Healthy Living

Epilepsy and Seizure Medicines

Epilepsy and Seizure Medicines

There are various medications that can help prevent or cease seizures. These drugs are called anti-seizure drugs or anti-epileptic drugs (AEDs). The use of these drugs is the most common technique in treating epilepsy. In fact, anti-epileptic drugs are the first line of treatment for epilepsy. These medications have been efficient in controlling seizures for most people suffering from epilepsy.

Some of these drugs tend to work better in certain kinds of seizures. If one anti-epileptic drug fails, another one will work better. AEDs cannot fix the cause of seizures, but they work to prevent seizures from occurring.

There are two main categories of anti-epileptic drugs, the broad-spectrum AEDs and narrow-spectrum AEDs. The broad-spectrum AEDs are tailored for the treatment of multiple type of seizures, while the narrow-spectrum AEDs work on specific types of seizures.

Broad-Spectrum AEDs

  • Clonazepam – this medication works on different type of seizures. However, the problem with clonazepam is tolerance. As the body continues to take this drug, the body is able to adapt and gets used to it making the drug to stop working in the long run. Side effects include loss of coordination, sleepiness, memory problems, and swollen legs. In some cases, an increase in the incidence of seizures is seen.
  • Lamotrigine – a new drug that is effective in most types of seizures. Lamotrigine causes serious rashes, dizziness, headache, double vision, and clumsy movements.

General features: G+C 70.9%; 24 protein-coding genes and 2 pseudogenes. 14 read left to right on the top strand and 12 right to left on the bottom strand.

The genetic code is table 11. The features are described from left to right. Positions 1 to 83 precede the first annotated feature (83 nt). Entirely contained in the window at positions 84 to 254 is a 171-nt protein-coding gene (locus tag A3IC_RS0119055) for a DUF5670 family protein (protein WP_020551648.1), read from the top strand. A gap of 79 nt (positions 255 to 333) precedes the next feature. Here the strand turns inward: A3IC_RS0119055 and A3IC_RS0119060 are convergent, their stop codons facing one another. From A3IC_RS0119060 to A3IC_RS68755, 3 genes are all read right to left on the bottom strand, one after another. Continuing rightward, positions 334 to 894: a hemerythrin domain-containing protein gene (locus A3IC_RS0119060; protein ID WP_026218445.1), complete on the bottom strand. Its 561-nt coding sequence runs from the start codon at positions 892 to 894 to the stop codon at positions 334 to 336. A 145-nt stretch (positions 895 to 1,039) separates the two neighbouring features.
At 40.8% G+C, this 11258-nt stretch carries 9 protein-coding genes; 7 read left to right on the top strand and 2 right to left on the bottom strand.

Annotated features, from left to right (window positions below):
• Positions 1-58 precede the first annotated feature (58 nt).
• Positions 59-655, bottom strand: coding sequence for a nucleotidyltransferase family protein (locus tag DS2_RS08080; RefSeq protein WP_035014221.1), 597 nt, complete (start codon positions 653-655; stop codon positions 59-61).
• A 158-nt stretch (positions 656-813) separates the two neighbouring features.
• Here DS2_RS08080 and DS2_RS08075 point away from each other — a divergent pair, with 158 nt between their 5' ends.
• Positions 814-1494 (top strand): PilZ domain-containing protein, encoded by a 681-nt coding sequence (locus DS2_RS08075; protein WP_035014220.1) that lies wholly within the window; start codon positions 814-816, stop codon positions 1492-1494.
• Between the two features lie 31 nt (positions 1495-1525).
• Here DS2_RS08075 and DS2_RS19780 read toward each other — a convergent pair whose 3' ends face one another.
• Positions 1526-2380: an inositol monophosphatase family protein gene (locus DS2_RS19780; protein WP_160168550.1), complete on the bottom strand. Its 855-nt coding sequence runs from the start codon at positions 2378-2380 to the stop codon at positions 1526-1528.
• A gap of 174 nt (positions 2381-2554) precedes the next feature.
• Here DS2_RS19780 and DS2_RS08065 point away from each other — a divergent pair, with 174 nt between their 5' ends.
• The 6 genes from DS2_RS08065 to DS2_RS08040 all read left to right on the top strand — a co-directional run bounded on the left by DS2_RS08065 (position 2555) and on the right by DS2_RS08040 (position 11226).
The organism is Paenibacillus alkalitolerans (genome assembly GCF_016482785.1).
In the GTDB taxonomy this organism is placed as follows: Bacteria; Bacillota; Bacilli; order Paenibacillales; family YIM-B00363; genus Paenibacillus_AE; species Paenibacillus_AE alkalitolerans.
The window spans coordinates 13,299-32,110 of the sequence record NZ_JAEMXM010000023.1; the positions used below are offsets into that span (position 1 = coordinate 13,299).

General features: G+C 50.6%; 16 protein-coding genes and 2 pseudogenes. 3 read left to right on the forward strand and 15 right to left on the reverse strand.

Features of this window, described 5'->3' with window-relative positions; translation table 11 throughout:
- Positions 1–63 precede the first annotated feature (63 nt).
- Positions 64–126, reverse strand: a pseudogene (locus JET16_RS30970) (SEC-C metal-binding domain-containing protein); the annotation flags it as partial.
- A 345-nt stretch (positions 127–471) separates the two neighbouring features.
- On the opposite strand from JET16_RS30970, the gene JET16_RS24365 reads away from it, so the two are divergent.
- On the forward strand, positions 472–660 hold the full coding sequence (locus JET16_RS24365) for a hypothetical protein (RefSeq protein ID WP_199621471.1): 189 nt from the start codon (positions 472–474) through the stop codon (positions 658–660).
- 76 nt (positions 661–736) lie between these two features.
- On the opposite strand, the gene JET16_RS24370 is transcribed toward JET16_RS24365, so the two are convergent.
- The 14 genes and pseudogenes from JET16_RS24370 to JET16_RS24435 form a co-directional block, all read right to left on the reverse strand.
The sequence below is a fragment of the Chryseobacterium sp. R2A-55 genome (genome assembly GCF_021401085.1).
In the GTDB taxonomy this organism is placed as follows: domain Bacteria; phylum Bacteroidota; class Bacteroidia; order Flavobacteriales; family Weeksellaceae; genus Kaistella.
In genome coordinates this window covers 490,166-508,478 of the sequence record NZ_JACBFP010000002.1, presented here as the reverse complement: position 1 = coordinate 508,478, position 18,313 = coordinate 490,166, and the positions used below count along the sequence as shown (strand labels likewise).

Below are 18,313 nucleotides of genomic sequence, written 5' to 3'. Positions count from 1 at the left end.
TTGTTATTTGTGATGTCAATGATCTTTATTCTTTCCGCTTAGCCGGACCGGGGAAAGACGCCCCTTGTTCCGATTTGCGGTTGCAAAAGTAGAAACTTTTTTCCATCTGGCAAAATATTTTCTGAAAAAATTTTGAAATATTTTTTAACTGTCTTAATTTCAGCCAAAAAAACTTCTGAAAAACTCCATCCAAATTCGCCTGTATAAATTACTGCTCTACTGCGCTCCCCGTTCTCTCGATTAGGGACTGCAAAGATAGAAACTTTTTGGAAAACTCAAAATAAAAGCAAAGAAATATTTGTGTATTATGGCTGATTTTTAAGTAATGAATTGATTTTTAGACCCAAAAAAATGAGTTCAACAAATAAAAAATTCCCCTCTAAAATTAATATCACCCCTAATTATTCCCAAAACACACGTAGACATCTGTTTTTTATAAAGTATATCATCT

• Felbamate – a drug that battles against a wide range of seizures, but can cause organ problems such as liver and bone marrow failure.
  • Topiramate – this drug can be used with other drugs simultaneously. It fights against many types of seizures. Topiramate causes problems with focus and memory as well as weight loss. In some cases, development of kidney stones happen. 
  • Primidone – another drug that is efficient in managing a wide range of seizures, but is used less often compared to other treatments.
  • Valproic Acid or Valproate Sodium – effective against many seizure types. Side effects include weight gain, stomach problems, hair loss, nausea, and tremors. Problems liver and pancreatic problems may also occur.

Narrow-Spectrum AEDs

  • Carbamazepine – this medication is effective in treating partial and tonic-clonic seizures. Fatigue, loss of coordination, and double vision are some of the side effects of this drug. Problems with vitamin D metabolism and calcium may also be seen. 
  • Gabapentin – this drug is effective in fighting against partial and secondary generalized seizures. The side effects are fatigue, lack of coordination, dizziness, and sleepiness. The side effects are usually mild. 
  • Ethosuximide – the drug that targets absence seizures. Drowsiness, headaches, nausea, fatigue, and hiccups are the side effects of this drug. In addition, inhibition of the production of blood cells in the bone marrow occurs.
  • Phenytoin – an old epileptic drug that is effective in treating partial and tonic-clonic seizures. The side effects of this drug include loss of coordination, tremors, dizziness, jerking of the eyes, and loss of concentration. Other side effects are acne and facial hair growth in females.
  • Phenobarbital – one of the first drugs discovered to successfully treat seizures. Although this drug is now occasionally used, it is still considered as one of the most effective drugs against many types of seizures. Fatigue, drowsiness, dizziness, lack of coordination, rashes, and a blurred vision are the common side effects. Long-term use of phenobarbital increases the risk of having anemia and osteoporosis.
  • Tiagabine Hydrochloride – a drug that is efficient in treating partial seizures. The side effects are headaches, tremors, dizziness, and sleepiness.